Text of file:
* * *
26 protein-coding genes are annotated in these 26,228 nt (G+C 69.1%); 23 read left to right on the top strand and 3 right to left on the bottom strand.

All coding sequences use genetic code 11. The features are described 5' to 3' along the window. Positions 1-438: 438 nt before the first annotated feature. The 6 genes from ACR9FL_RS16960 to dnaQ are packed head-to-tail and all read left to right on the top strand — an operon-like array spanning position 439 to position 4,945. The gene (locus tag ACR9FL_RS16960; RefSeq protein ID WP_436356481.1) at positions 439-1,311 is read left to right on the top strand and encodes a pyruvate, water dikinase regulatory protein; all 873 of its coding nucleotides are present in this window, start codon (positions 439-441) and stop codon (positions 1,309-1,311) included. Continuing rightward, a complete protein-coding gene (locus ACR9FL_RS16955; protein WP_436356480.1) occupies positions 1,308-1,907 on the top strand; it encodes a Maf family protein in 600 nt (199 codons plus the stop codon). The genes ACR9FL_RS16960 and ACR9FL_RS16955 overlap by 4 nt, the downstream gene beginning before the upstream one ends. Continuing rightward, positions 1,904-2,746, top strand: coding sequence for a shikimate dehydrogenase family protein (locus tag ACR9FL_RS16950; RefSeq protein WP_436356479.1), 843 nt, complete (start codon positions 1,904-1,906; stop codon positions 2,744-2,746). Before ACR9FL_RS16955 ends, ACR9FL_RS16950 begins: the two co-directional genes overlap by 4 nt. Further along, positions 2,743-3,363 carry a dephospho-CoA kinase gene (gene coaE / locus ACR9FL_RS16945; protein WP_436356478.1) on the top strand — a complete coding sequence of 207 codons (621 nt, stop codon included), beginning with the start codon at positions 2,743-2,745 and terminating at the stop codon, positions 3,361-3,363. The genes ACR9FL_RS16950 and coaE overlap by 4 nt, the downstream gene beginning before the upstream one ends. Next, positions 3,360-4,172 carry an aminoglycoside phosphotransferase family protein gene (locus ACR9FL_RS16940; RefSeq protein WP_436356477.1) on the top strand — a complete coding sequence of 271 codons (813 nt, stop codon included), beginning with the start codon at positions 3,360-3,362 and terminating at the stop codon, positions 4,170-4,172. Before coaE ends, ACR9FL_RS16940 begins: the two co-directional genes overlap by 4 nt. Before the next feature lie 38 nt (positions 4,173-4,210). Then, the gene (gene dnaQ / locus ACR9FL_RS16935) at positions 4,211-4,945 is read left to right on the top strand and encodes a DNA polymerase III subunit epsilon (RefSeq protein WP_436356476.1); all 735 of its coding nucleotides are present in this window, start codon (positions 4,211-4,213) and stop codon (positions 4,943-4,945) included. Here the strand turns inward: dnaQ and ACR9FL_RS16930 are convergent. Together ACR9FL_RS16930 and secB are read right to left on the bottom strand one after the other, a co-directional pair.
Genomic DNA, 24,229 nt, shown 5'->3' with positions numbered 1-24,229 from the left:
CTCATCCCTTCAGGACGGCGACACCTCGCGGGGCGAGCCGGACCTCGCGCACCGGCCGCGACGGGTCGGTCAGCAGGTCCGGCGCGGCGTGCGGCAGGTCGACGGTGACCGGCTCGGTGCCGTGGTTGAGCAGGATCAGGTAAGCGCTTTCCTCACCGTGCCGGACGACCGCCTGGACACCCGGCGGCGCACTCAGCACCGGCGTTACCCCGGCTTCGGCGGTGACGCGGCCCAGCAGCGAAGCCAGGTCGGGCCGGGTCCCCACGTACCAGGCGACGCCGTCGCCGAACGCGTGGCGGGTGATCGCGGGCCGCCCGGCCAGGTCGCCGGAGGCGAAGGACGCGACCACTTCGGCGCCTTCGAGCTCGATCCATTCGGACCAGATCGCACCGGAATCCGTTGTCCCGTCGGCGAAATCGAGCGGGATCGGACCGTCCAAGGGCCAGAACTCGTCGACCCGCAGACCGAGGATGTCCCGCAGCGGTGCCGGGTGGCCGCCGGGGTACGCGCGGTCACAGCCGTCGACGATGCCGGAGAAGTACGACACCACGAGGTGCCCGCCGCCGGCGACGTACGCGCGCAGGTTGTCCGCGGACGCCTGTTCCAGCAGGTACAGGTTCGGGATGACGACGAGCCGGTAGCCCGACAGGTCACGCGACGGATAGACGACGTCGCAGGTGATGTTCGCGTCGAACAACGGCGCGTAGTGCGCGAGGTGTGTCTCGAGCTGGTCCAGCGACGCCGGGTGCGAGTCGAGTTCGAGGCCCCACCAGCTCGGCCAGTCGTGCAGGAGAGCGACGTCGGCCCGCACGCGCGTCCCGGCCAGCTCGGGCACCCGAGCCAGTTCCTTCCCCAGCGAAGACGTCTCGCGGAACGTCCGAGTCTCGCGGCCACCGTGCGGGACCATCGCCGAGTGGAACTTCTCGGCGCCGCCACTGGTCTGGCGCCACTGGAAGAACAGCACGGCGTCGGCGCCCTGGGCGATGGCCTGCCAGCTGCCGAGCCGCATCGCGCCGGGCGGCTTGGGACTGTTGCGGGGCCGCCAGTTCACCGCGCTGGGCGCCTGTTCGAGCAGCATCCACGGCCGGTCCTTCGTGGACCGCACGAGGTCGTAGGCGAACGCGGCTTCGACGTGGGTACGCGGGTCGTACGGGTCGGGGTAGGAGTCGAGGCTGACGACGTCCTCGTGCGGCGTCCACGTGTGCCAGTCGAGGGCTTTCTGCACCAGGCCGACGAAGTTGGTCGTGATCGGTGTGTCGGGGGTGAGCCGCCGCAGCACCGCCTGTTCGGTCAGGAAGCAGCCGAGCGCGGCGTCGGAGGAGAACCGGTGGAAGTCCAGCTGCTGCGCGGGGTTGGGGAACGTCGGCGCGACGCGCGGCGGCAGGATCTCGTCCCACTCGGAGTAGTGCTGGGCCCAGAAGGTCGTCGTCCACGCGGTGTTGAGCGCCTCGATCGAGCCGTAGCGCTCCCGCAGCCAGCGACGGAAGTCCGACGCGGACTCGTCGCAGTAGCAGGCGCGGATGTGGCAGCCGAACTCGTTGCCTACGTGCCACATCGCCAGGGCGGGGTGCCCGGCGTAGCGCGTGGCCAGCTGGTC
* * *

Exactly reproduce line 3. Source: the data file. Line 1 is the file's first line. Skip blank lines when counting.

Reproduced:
Genomic DNA, 24,229 nt, shown 5'->3' with positions numbered 1-24,229 from the left: